The election was closer than some expected as the Kennedy Campaign won narrow victories in Vermont, New Hampshire, Montana and other states as they found the "radical right wing" Goldwater not having an calm enough head to run the United States into the Cold War, but it would not be enough for victory. It was, however, massively contrasted by those who saw the Kennedy Administration as "immoral" among other negative connotations and believed that Goldwater was the man to restore "honor" to the White House. This perception was massively influenced by the Beardsley Affair, which continued to have a severe impact on the election as voters saw personal character as a large reason for their rejection of Kennedy. While Kennedy's charisma was certainly in abundance, it would be not enough to save his reputation. Riding on Goldwater's coattails, the Republican Party picked up multiple Senate and House seats during the election season as Americans went on to elect both their President, Senator and Representative. Despite Kennedy's fall from grace in the past few months, some saw Goldwater as unacceptable even despite Kennedy's actions and California, West Virginia, Ohio, Minnesota and other states decided to vote for the Kennedy ticket. It would not be enough to save the Kennedy Presidency. Only after one term, Democrat would be replaced by a Republican in the White House.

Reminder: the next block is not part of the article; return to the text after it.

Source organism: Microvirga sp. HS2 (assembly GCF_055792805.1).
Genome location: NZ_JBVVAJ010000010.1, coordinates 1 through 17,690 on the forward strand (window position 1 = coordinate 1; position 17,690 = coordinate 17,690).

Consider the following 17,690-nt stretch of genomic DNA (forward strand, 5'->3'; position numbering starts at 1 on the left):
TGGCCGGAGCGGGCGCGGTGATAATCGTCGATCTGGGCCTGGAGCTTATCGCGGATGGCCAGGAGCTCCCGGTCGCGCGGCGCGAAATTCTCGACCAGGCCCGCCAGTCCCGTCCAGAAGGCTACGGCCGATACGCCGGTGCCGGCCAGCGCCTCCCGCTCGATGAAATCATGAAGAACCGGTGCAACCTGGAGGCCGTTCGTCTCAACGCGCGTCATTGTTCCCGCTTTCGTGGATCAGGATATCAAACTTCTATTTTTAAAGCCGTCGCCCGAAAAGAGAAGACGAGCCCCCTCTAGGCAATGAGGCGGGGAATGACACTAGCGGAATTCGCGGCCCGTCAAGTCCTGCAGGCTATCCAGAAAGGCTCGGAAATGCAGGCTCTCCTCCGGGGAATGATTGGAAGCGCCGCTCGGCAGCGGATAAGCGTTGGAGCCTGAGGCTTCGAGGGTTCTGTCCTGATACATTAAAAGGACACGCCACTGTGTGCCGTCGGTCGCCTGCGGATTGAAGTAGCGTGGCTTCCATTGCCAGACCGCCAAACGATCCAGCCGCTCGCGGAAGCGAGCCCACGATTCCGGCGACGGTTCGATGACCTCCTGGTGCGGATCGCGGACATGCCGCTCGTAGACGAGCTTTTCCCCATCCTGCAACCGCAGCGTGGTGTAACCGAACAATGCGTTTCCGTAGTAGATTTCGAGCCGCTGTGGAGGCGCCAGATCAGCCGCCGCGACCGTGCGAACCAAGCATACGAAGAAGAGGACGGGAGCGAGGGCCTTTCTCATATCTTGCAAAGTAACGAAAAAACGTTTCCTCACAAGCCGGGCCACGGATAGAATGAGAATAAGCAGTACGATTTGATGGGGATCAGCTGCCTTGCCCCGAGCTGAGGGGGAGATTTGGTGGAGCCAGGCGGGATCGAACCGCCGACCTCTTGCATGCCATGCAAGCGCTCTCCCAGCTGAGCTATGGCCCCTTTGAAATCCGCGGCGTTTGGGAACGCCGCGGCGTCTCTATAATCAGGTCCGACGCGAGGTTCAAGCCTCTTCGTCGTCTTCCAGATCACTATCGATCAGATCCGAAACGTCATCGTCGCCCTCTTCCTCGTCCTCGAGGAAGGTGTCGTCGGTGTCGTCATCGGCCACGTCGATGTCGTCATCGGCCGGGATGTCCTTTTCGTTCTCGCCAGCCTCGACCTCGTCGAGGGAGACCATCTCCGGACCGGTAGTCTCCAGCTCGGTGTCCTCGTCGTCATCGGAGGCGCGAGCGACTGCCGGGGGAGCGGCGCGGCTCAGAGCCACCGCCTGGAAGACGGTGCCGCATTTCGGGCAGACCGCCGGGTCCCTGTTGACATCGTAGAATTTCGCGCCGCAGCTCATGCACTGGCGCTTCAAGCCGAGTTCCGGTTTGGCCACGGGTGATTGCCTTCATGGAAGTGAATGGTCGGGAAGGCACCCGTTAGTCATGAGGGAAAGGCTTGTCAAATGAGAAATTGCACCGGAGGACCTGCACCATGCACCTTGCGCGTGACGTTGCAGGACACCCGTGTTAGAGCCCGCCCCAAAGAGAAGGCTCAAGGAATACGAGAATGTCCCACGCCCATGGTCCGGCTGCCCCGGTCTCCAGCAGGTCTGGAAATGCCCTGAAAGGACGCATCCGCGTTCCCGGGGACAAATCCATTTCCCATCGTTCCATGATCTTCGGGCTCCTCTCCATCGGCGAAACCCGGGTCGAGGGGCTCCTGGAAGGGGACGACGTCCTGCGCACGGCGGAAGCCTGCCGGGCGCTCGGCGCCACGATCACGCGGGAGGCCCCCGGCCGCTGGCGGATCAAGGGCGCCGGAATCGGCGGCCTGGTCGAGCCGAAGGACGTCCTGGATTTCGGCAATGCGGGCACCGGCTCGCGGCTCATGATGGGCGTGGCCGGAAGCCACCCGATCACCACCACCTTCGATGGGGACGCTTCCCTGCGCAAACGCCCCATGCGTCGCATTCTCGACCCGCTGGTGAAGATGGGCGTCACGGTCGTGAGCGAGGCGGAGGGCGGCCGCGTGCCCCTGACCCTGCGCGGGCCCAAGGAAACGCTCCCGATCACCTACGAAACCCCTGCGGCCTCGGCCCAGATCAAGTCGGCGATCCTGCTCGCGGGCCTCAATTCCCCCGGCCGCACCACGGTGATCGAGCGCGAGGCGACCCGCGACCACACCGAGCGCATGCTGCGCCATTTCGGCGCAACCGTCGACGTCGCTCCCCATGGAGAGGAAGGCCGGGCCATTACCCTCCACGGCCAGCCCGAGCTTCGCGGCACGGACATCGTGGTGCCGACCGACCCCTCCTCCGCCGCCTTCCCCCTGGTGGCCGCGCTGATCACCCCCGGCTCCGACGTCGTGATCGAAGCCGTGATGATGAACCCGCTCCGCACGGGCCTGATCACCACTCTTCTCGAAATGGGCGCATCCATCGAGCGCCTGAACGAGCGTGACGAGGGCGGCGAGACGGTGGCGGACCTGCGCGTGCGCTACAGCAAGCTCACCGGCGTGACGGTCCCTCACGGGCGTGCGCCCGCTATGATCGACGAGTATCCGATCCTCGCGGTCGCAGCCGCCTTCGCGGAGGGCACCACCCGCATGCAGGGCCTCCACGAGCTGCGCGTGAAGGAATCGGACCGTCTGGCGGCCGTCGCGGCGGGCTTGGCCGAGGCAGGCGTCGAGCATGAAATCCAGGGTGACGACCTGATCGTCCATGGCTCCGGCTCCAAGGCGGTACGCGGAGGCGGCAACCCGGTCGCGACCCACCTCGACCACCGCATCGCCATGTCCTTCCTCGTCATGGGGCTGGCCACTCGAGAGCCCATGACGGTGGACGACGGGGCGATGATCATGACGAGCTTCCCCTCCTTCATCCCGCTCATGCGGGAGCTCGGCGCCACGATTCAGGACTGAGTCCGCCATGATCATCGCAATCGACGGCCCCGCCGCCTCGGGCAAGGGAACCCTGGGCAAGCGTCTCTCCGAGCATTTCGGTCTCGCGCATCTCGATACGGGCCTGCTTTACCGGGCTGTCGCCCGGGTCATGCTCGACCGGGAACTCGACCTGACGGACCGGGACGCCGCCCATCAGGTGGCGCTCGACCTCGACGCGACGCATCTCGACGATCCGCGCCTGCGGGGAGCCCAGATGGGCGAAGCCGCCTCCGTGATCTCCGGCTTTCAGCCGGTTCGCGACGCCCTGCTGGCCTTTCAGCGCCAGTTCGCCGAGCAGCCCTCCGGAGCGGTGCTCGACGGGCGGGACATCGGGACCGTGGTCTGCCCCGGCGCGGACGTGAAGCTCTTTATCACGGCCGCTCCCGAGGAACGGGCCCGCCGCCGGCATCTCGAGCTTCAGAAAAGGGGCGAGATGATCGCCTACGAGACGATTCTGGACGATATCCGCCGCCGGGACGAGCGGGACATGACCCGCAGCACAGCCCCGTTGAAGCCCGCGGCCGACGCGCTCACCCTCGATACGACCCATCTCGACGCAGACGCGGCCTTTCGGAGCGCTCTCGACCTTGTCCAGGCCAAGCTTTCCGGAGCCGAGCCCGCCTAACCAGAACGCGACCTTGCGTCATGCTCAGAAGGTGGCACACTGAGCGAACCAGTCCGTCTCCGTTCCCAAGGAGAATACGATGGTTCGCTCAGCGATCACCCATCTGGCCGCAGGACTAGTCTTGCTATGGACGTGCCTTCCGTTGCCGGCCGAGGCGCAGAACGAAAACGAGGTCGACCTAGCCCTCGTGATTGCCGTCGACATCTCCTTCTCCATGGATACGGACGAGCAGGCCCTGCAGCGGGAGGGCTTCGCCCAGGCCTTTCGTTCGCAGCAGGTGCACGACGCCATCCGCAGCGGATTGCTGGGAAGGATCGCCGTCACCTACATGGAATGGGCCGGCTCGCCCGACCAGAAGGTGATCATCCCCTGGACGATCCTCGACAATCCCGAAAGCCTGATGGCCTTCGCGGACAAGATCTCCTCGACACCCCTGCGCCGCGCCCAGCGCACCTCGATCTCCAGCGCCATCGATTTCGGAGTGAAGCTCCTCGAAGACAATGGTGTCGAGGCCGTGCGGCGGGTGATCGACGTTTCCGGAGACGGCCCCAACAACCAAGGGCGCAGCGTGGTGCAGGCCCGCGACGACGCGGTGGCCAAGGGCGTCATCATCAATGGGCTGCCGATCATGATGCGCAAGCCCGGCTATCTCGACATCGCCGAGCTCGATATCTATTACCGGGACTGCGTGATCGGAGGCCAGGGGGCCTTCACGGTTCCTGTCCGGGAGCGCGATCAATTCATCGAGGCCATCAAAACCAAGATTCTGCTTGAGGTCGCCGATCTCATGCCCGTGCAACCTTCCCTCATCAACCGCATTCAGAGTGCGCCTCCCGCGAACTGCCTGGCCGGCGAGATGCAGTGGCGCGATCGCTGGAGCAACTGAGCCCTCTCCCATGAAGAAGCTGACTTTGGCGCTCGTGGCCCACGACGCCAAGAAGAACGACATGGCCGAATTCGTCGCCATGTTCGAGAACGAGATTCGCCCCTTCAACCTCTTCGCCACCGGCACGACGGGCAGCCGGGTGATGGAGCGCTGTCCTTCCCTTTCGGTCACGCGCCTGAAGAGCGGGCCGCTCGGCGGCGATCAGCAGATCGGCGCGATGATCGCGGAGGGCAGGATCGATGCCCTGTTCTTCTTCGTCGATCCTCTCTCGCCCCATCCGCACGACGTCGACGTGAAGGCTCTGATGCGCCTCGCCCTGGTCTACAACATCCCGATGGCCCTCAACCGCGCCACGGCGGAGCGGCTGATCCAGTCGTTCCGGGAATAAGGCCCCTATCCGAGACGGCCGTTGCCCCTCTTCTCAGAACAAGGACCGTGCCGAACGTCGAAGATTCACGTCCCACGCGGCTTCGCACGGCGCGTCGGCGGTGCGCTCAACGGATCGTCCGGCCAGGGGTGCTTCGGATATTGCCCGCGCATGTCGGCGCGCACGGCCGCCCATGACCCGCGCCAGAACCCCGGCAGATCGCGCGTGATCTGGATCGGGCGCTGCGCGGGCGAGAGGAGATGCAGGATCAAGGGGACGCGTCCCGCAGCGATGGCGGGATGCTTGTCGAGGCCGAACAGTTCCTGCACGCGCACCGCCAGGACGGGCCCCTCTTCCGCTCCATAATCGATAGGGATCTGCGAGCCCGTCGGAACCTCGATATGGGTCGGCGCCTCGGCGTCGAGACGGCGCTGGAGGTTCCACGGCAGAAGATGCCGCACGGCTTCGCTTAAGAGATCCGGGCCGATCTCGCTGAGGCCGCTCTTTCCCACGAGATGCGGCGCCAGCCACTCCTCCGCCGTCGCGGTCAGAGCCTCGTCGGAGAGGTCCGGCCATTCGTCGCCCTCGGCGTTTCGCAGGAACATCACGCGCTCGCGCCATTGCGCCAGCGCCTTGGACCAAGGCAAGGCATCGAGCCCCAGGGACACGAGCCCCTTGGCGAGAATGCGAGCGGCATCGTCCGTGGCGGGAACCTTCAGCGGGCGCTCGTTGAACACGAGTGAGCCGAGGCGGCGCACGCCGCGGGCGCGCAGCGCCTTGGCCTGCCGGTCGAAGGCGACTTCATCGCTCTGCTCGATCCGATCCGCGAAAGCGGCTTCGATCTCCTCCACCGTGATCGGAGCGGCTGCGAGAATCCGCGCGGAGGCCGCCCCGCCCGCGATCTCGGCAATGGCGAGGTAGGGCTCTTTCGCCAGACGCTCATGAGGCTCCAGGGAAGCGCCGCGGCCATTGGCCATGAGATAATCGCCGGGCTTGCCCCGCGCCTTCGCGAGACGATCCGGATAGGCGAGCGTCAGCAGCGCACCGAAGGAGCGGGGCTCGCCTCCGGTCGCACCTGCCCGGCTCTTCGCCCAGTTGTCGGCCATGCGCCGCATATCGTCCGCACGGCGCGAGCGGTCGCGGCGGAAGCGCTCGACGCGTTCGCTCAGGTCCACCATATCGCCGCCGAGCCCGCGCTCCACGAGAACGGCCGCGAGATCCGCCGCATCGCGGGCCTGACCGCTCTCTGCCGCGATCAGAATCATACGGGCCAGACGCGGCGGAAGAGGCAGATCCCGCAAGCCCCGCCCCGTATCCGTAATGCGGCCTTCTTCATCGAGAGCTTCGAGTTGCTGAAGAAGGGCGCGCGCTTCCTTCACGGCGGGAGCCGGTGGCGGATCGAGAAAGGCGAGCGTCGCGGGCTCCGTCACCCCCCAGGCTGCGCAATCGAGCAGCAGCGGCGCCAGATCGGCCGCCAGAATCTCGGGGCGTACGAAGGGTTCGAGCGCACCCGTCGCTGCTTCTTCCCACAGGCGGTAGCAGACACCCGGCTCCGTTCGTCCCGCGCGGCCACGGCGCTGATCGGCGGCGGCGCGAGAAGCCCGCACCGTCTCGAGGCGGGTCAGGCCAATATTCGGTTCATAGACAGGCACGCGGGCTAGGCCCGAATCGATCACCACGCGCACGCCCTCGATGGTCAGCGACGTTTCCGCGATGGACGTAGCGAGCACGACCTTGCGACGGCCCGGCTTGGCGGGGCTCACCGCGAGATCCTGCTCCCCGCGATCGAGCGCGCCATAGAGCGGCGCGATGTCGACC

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  10. Mark E. Well-Known Member

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    The affair with an intern, along with evidence of impairment from drugs, would make a good one-two punch to take out JFK's popularity.